Three quarters of SMEs forced to write off debts
THREE in four small- and medium-sized enterprises (SMEs) are forced to write off unpaid debts, with the average SME losing £11,700 a year as a result.
This equates to £50bn per year across the whole industry, or £134m each day. Medium-sized firms are particularly vulnerable to bad debts, writing off an average of £33,750 in unpaid invoices each year.
According to a new study by specialist lender Amicus Commercial Finance – which is partnered with P2P platform Crowdstacker – the proliferation of bad debts is threatening SME growth by robbing companies of their working capital and creating cashflow problems.
“Our research shows that not only is there a reliance by many UK SMEs on clients’ invoices being paid within the debtor day period, but that despite this, significant amounts of debt are being written off due to non-payment,” said John Wilde, managing director of Amicus Commercial Finance. “Given this, it’s understandable that business owners are increasingly turning to invoice finance as a way of converting unpaid debts into instant working capital.”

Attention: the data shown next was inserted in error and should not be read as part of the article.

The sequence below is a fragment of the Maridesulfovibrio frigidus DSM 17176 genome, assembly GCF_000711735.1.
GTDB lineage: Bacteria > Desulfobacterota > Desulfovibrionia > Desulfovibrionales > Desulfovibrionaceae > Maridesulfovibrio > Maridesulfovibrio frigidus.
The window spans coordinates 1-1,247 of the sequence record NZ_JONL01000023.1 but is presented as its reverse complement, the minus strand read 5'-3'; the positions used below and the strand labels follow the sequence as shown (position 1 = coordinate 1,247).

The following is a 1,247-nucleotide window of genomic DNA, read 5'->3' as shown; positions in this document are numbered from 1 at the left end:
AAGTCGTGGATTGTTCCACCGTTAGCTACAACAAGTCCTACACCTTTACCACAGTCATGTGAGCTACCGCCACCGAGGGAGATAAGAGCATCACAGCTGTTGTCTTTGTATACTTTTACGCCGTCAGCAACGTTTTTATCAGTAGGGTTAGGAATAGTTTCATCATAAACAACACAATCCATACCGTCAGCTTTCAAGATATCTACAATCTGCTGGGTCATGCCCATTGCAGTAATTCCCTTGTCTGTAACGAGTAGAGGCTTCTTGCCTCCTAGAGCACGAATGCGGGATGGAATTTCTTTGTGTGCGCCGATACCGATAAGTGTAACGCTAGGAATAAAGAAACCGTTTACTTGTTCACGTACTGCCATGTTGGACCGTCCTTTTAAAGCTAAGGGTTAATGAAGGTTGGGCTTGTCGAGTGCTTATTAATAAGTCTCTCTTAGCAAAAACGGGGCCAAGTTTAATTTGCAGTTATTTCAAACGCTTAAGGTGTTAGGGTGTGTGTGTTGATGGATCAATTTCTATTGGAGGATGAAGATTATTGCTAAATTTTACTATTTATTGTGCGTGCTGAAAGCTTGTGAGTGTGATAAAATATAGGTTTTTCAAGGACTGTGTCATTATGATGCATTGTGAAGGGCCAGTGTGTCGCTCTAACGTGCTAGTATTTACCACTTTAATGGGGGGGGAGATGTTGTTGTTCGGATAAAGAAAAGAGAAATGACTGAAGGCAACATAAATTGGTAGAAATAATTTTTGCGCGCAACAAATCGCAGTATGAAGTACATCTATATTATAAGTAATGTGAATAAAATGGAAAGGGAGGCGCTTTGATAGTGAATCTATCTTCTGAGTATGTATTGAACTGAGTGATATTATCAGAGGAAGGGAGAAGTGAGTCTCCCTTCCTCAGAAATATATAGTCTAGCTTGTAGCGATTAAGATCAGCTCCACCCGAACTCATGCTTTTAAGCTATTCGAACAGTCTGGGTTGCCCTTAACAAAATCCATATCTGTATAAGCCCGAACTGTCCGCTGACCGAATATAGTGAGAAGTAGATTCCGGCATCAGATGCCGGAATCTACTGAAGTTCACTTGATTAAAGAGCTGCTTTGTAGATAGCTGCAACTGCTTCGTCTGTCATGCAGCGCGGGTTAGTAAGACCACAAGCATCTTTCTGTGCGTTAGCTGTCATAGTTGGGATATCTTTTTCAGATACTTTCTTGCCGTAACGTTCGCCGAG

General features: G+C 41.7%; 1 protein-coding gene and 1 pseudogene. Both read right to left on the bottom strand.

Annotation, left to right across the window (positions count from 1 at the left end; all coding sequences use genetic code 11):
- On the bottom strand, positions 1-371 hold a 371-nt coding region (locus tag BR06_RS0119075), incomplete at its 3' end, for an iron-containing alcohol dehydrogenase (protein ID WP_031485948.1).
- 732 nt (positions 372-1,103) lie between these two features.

Of the 500 firms who were surveyed, just eight per cent currently use invoice financing, but an additional 19 per cent said that they plan to use it in the future, with 11 per cent intending to use it within the next 12 months.
Almost one-in-five (18 per cent) SMEs said they had lost contracts due to cashflow problems, resulting in a range of problems including the inability to pay suppliers (cited by 41 per cent of business owners), making their own debt repayments (30 per cent) and buying inventory (29 per cent). A quarter (24 per cent) of those surveyed admitted that cashflow shortages had left them unable to pay staff.